There’s more than one way to skin a cat, as Louisiana’s legislative Republicans showed on a controversial matter. But one of their own might employ the same to thwart them.
Tuesday, the House Insurance Committee had a light schedule of just two bills. One, SB 173 by Republican state Sen. Fred Mills, has generated much conflict. It regulates the state’s response in case the U.S Supreme Court declares unconstitutional part or all of the misnamed Patient Protection and Affordable Care Act. Democrat Gov. John Bel Edwards actually opposed it, setting off skirmishes that continued in Tuesday’s hearing where an administration representative softened that stance with the bill’s passage.
Those fireworks only set the stage for an unexpected conflagration. SB 212 by GOP state Sen. Conrad Appel would have created some temporary reporting requirements for insurers about commercial vehicles. It easily passed through the Senate. The room mostly had cleared and Republican state Rep. Thomas Carmody handled the bill and spoke about it.
Whereupon the committee’s vice chairman, GOP state Rep. Alan Seabaugh, offered an amendment that essentially read in the most current active version of HB 372 by Republican state Rep. Kirk Talbot, the panel’s chairman. That bill, as previously noted, would bring many statutes dealing with vehicle insurance in line with other states with much lower rates and has won widespread support among House Republicans.
Democrat state Rep. Chad Brown immediately asked about its germaneness, a question Talbot dismissed. Democrat state Rep. Edmond Jordan objected to the amendments, but all Republicans present except for state Rep. Mike Johnson favored it and all Democrats there opposed it except for state Rep. Cedric Glover. In the vote on the amended product, Johnson also voted affirmative.
HB 372 had been put the sword by a motley collection of trial lawyers from both parties on the Senate Judiciary A Committee. Folding it into SB 212 suddenly cuts them out of the deal and would send it directly to the Senate floor, where sentiment appears to favor HB 372.
That creates a situation very undesired by Edwards, a trial lawyer by profession who receives major backing from his kind. His allies’ resistance to it sets up a number of potential flashpoints to keep it from reaching his desk and thereby put him in the embarrassing situation of having to cast a veto.
The next will come during an ordinarily perfunctory step today. After a committee deals with bills, they encounter a “second reading” on the chamber floor where normally all amendments made in committee the chamber approves unanimously. For SB 212, at this point a Democrat will object, asking for a point of order from GOP House Speaker Taylor Barras as to whether the amendments are germane (which may come in form of questioning whether the bill should have had a substitute, which if invoked would have invalidated Senate approval).
Barras almost certainly will affirm germaneness which will bring the amendments to a vote. A member may object to his ruling, where a majority of those present could overturn that decision, but the chamber’s Republican majority (provided they disproportionately weren’t absent at the time of a vote) almost certainly would vote to sustain the ruling. The same would vote to put the amendments in on the way to a “third reading,” or bringing the bill at a later date to the floor.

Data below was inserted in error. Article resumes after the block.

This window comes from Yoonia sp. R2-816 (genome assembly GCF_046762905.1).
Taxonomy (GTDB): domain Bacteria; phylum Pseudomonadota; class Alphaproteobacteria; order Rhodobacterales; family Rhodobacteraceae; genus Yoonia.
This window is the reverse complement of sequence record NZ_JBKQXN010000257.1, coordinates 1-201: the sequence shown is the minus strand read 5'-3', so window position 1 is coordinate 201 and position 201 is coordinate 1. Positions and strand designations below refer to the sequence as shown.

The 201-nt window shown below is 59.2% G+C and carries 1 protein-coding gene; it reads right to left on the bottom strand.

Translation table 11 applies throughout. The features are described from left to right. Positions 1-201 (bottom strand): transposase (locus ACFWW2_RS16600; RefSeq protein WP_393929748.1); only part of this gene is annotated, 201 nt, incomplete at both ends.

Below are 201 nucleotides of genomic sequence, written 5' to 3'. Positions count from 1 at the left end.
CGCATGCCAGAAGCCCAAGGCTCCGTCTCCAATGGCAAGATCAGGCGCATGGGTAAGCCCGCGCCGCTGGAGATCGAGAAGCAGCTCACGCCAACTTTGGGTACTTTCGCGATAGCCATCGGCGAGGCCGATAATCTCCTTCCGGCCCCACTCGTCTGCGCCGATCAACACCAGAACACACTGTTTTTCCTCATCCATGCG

Floor action should mirror this. Democrats should try to reverse the amendments, which should fail. Then, the bill will pass.
Proceeding on to the Senate, things will become really interesting. The bill will come back as a Senate bill with amendments, where the Senate must decide whether to accept those amendments, and it will have to hear it. Keep in mind that whereas Barras and a House majority should agree upon the amendment’s germaneness and want the bill passed, in the Senate GOP Pres. John Alario, an ally of Edwards, won’t want the bill to pass while a majority of senators likely do.
If so, then any Democrat motion to reject the House amendments likely would fail, leading to report acceptance and forcing Edwards to deal with it. Success with that would send the bill to conference, where Alario could appoint a hostile Senate portion of that committee (Appel as the author would be one member, but the other two would be opponents and two must approve of any conference report for the bill to continue in any form).
So, Democrats’ best strategy asks for their own point of order when the bill comes up about its germaneness. But the problem is Alario would have a far weaker rationale for declaring a lack of that, because he can’t rule on amendments as there aren’t any; at that point, the bill is the bill. To declare the bill inadmissible would be about as brazenly political and bad a ruling as the Senate ever has seen.
Nonetheless, he could bulldoze his way through and contrive a rationale to prevent a vote. But, as in the House, this can be appealed. Normally, this never happens because crossing the president can incur all sorts of penalties, such as getting kicked off committees.
However, these are not normal times. The session closes up shop in about two weeks, ending the four-year term of senators and the career of Alario, who faces term limits. Except for sabotaging bills in conference as in the example above, there’s little he can do to senators who defy him.
Thus, it would all come down to this: if, as expected, Alario would make such a ruling to cover for Edwards, would there be enough Republicans (and even a Democrat here and there) not vulnerable on prized legislative instruments to back an override, which takes a majority of the seated Senate or 20 members?
Don’t touch that dial.